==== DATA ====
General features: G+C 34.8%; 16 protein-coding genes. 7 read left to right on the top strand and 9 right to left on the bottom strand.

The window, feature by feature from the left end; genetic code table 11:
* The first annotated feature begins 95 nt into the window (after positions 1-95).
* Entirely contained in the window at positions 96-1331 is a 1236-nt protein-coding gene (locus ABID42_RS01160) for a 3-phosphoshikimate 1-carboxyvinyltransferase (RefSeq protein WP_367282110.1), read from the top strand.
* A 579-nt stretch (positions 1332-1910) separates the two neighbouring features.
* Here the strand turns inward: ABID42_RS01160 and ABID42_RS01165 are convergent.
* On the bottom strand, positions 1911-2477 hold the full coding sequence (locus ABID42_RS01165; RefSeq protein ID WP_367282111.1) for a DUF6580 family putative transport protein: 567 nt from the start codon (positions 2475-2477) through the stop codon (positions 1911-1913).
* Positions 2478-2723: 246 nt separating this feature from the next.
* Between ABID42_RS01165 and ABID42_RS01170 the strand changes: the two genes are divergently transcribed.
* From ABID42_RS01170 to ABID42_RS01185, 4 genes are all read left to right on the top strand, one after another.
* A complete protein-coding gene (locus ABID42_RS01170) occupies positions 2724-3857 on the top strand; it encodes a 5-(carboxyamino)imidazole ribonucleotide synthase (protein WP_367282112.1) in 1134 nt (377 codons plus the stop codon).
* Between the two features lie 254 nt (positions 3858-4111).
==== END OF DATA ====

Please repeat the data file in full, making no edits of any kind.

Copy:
General features: G+C 34.8%; 16 protein-coding genes. 7 read left to right on the top strand and 9 right to left on the bottom strand.

The window, feature by feature from the left end; genetic code table 11:
* The first annotated feature begins 95 nt into the window (after positions 1-95).
* Entirely contained in the window at positions 96-1331 is a 1236-nt protein-coding gene (locus ABID42_RS01160) for a 3-phosphoshikimate 1-carboxyvinyltransferase (RefSeq protein WP_367282110.1), read from the top strand.
* A 579-nt stretch (positions 1332-1910) separates the two neighbouring features.
* Here the strand turns inward: ABID42_RS01160 and ABID42_RS01165 are convergent.
* On the bottom strand, positions 1911-2477 hold the full coding sequence (locus ABID42_RS01165; RefSeq protein ID WP_367282111.1) for a DUF6580 family putative transport protein: 567 nt from the start codon (positions 2475-2477) through the stop codon (positions 1911-1913).
* Positions 2478-2723: 246 nt separating this feature from the next.
* Between ABID42_RS01165 and ABID42_RS01170 the strand changes: the two genes are divergently transcribed.
* From ABID42_RS01170 to ABID42_RS01185, 4 genes are all read left to right on the top strand, one after another.
* A complete protein-coding gene (locus ABID42_RS01170) occupies positions 2724-3857 on the top strand; it encodes a 5-(carboxyamino)imidazole ribonucleotide synthase (protein WP_367282112.1) in 1134 nt (377 codons plus the stop codon).
* Between the two features lie 254 nt (positions 3858-4111).